Bim was a groundbreaking T&T film that premiered in Port-of-Spain 46 years ago.Written by journalist Raoul Pantin, directed by Hugh A Robertson, and based on an original idea by Suzanne Robertson, the film was described by Bruce Paddington as "one of the most important films to be produced in Trinidad and Tobago and ... one of the classics of Caribbean cinema".
The plot, set in 1950s colonial Trinidad, revolves around a young man who survives a life of violence and crime to become part of the political movement towards independence.
The lead role is played by Ralph Maraj. The distinctive music was created by Andre Tanker, who worked with a group of Indian musicians to fuse African and Indian elements.
Bim premiered at Roxy cinema in St. James on 30 January 1975. Originally scheduled for 31 December 1974, the premiere was delayed by a ban imposed by the T&T Film Censors Board because a character uttered “Oh shit!” and “Mother ass” a few times.
The board also cited the film's supposed potential for inciting racial hatred, and an attempted rape scene in which Bim realised that his intended victim was a long-lost girlfriend.
The Minister of Education, Carlton Gomes, appointed a special committee of five persons to review the film, which was eventually passed uncut, but restricted to audiences over 18.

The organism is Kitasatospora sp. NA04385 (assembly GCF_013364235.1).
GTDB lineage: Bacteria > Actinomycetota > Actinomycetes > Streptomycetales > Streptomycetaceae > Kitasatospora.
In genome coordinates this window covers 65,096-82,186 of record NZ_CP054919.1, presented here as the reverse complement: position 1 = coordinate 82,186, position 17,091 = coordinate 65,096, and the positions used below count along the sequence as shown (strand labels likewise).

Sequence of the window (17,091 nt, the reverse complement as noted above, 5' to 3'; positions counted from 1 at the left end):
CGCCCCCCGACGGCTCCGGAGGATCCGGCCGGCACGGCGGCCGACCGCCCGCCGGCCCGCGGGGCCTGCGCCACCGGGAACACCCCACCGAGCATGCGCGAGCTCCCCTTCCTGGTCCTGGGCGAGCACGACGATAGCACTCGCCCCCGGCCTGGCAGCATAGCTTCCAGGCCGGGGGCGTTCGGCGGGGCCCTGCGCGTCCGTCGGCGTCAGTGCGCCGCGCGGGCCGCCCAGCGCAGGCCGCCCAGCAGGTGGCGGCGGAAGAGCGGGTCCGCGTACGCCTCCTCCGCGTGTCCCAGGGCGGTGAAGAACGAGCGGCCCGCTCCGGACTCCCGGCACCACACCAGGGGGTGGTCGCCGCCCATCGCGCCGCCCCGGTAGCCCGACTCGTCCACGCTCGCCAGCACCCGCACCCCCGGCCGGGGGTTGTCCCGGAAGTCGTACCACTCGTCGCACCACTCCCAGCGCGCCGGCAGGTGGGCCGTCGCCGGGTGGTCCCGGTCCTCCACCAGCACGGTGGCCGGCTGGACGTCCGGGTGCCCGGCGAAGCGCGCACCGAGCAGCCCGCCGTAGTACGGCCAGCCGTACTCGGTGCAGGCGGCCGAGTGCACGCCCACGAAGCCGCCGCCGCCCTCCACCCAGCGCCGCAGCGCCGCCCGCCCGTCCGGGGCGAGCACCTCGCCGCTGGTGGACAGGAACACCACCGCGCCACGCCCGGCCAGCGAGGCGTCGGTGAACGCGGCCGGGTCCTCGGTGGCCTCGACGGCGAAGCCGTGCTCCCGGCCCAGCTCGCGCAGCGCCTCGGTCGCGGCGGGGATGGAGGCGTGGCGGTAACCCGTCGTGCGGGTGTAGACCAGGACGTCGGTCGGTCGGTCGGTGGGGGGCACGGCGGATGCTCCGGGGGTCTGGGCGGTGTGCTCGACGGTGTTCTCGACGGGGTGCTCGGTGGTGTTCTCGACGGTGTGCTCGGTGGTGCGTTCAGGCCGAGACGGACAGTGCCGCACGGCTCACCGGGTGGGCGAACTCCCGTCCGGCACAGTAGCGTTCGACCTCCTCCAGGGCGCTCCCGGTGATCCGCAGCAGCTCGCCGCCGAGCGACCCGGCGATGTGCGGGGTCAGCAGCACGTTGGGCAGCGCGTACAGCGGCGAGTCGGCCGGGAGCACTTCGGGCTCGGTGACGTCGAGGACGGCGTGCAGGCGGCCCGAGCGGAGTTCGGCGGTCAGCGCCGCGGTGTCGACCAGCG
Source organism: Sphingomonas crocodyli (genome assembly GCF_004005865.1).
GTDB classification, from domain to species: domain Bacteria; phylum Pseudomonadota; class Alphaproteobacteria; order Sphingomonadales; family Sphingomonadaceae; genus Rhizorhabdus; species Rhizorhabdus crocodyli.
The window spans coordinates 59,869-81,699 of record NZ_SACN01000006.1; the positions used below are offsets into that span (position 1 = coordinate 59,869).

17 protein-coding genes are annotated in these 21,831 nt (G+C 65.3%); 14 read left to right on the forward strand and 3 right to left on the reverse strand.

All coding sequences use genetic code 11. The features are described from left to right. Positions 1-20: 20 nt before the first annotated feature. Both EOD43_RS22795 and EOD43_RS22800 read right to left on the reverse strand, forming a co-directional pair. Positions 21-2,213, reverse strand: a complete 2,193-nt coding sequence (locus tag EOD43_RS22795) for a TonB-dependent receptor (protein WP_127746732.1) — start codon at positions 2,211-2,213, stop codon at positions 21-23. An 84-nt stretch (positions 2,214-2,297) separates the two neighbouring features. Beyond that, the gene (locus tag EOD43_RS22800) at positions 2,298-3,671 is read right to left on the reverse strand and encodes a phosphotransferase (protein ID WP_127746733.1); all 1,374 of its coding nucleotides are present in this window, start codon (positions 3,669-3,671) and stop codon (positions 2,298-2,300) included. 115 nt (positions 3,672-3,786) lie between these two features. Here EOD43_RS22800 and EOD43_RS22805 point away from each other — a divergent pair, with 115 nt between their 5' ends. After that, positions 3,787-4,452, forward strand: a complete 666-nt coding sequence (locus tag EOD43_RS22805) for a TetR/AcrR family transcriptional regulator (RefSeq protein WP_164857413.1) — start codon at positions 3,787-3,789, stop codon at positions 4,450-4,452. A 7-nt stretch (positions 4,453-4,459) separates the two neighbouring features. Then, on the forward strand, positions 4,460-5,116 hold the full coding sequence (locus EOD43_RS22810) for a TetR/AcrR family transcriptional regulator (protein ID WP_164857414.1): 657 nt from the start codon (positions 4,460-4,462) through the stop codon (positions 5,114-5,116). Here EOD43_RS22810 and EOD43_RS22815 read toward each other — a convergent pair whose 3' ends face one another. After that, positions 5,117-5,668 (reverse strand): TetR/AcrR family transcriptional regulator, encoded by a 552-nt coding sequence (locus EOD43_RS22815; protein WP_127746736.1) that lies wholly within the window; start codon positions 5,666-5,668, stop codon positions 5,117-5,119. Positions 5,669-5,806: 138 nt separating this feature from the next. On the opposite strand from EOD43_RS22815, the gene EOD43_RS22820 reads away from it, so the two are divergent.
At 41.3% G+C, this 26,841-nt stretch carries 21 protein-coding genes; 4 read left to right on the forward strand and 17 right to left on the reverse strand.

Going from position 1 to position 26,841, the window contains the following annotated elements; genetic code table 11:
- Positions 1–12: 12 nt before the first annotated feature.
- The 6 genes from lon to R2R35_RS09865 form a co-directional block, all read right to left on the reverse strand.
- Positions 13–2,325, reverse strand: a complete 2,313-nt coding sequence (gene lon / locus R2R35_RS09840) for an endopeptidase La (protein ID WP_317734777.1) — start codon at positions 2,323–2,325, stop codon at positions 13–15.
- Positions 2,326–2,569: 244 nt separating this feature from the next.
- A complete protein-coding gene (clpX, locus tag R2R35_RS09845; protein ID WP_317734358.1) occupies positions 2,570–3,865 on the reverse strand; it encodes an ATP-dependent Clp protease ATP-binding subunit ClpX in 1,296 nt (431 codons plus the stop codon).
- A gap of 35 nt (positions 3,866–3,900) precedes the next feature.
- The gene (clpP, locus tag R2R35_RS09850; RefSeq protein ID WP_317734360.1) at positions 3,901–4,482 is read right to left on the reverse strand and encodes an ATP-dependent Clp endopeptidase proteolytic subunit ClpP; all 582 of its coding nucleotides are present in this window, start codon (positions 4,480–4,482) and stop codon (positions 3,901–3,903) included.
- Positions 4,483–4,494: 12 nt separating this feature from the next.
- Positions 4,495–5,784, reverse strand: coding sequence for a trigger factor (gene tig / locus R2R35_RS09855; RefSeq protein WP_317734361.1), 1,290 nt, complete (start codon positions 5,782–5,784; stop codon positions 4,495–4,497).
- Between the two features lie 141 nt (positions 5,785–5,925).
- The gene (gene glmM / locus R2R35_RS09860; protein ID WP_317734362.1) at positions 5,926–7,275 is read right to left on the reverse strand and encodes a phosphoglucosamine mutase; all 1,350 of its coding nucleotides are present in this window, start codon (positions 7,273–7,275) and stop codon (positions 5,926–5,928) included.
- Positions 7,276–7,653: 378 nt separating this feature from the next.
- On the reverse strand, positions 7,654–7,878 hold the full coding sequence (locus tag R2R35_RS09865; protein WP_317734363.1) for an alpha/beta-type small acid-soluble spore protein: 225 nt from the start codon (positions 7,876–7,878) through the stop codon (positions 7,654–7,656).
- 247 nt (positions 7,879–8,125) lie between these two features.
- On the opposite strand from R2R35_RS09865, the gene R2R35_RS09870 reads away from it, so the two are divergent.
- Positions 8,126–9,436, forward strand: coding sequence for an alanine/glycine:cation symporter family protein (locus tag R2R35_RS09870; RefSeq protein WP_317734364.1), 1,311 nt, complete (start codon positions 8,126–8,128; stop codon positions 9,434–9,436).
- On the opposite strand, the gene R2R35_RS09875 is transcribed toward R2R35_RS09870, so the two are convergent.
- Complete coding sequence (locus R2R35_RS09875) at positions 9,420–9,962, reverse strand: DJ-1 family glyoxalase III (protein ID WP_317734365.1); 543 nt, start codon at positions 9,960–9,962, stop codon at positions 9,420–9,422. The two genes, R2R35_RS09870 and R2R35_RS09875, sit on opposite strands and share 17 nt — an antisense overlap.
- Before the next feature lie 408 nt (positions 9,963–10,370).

Ironically, Bim won a gold medal special jury award as "a film of unusual merit" at the 1975 U.S. Virgin Islands Film Festival, and was shown at the CARIFESTA Film Festival in Jamaica and the Los Angeles Film Festival (both in 1976). It also earned a sympathetic review in the New York Times (Dec. 2, 1976), which found Bim a good deal more interesting than many more slickly-made films.
In 2014 writer Pat Ganase started a Facebook page called Bim, the movie—the modern-day equivalent of the Hollywood fan club—in an attempt to ignite online discussion about the film and the issues it dealt with.